“The court’s ruling does not prohibit stern sentences for juveniles who commit violent crimes, and I fully expect the offender in this case be resentenced to a very long term in prison” – Florida Attorney General Bill McCollum, June 2010, on the U.S. Supreme Court decision in Graham v. Florida, which banned states from issuing life without parole sentences to juveniles convicted of non-homicide offenses.
“I hope states take a sensible approach,” and review sentences “at a point in time when the juvenile has matured. It doesn’t make sense to wait [for parole hearings] until they’re 80 or 85.” – Bryan Gowdy, June 2010, the attorney for Terrance Graham in the Supreme Court case.
When the Graham ruling came down, it seemed evident that the high court had left itself open on two fronts to further attention on the issue of juvenile life without parole (LWOP).
First, it was almost certain that juveniles who were sentenced to LWOP on homicide charges would use Graham to challenge their sentences. That process has already begun in some states, including Pennsylvania and Michigan.
Second, some contention over what constituted a “meaningful opportunity to obtain release based on demonstrated maturity and rehabilitation,” which is what the court said states must offer in lieu of LWOP. The vague phrasing was cited in a New York Times article this week that reported on what some perceive to be a lack of clarity in decisions rendered by the Roberts Court.
It would appear that contention is about to ensue.
The Graham ruling banned life without parole for juveniles, but set no definitive line on what constituted a “meaningful opportunity” to obtain parole. Juvenile advocates followed the court’s lead and mostly refused to suggest a highest tolerable amount of time before a parole hearing, out of fear that such a suggested ceiling would immediately become a norm. They would like to see states offer parole early in the life sentence of a juvenile. (Read the third entry here for more on that).
So states could no longer slap a life sentence on a juvenile and not offer parole. But could they instead impose a 90-year sentence? Or a 75-year sentence? Or four consecutive 25-year sentences?
Strictly speaking, those wouldn’t guarantee a whole lifetime in prison for a juvenile offender. But it could be viewed, as Florida attorney Bryan Gowdy described to Youth Today over the summer, as the “functional equivalent” of life without parole.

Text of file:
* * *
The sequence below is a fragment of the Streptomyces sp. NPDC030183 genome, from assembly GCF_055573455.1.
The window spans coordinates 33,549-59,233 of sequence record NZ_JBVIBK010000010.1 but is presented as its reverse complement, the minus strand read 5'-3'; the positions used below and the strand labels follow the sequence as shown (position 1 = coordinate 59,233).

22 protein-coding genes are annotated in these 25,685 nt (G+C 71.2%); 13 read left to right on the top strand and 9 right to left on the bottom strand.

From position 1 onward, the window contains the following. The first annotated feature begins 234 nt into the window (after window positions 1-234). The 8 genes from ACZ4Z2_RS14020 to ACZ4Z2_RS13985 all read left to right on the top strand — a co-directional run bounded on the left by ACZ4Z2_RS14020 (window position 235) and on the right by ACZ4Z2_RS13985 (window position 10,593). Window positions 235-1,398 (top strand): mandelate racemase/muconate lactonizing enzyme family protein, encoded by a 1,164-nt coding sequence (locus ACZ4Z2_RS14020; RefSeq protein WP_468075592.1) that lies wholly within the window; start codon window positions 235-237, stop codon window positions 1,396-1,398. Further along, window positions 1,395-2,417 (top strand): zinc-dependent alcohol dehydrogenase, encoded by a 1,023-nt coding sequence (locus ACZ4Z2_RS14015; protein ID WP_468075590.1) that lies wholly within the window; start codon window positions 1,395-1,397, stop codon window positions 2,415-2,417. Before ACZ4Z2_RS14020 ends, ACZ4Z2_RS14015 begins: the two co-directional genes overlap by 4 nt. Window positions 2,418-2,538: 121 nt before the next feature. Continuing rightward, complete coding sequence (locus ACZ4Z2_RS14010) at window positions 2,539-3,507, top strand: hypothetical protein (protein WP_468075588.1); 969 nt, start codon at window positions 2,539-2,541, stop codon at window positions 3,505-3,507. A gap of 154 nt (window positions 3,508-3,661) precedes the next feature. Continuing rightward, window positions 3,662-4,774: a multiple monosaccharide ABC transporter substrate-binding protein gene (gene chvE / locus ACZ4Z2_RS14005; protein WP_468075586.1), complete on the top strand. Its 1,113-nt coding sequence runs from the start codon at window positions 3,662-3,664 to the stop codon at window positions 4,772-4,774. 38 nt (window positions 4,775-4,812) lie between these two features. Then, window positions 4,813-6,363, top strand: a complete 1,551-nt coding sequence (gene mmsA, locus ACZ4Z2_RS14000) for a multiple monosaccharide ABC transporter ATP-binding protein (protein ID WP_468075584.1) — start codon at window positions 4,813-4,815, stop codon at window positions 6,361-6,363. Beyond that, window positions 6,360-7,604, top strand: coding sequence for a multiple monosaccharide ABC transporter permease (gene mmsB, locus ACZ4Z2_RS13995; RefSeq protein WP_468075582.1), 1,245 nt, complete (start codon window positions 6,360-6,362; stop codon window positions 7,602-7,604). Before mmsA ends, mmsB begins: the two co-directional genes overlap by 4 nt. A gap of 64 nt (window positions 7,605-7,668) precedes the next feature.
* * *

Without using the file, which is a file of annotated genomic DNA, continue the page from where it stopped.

States that try to substitute something like that for LWOP, Gowdy said in June, “will be facing challenges from people like me.”
It looks like he and other attorneys are going to have that chance. An excellent article by Herald-Tribune reporter Lloyd Dunkelberger cites a number of examples where Florida judges have already sentenced (or re-sentenced) to terms that would fall into Gowdy’s “functional equivalent” category.
Examples from Dunkelberger’s article:
– In Hillsborough County, a defendant, who was 13 at the time he was involved in a series of robberies and rapes, received a new 65-year sentence that will have to be served after another 27-year sentence for a separate crime.
– In Jacksonville, a youth received a new 50-year sentence for his part in an armed robbery and shooting that left a victim paralyzed.
-In Orlando, a prisoner – who was 17 at the time he raped and robbed a woman – represented himself in court and received 90 years in consecutive sentences.
Florida has no parole system at the moment, so each of those sentences will be served in full.
“Florida is a big problem state because they’ve dismantled parole,” said Bryan Stevenson, executive director of the Equal Justice Initiative, which is representing a number of inmates who are seeking re-sentencing under Graham. Indeed, Florida is home to about 116 of the estimated 200 people doing LWOP sentences for non-homicides they committed as juveniles.
In Stevenson’s mind, it is too early to tell if the prevailing response of judges is going to be replacing LWOP with “functional LWOP.” He expects re-sentencing in the next six weeks in Graham-related appeals that EJI is handling, in a number of states, and that will serve as an early indicator.
One recent appeal in California also indicated that some courts may embrace the spirit of Graham. Victor Mendez based his appeal of an 84-year sentence on Graham, saying his sentence was “materially indistinguishable” from an LWOP sentence.
The California Court of Appeal for the Second Appellate District decided that Mendez was technically not covered by Graham – because he didn’t actually receive an LWOP sentence – and still felt “guided by the principles set forth in Graham in evaluating Mendez‘s claim that his sentence is cruel and unusual.” The court remanded Mendez’s case back for re-sentencing.
And even though some Florida judges are presently handing out lengthy terms, a bill that will be introduced in the next state legislature would mandate parole for juvenile convicts after 25 years. The bill has already gained the support of the Florida Prosecuting Attorneys Association.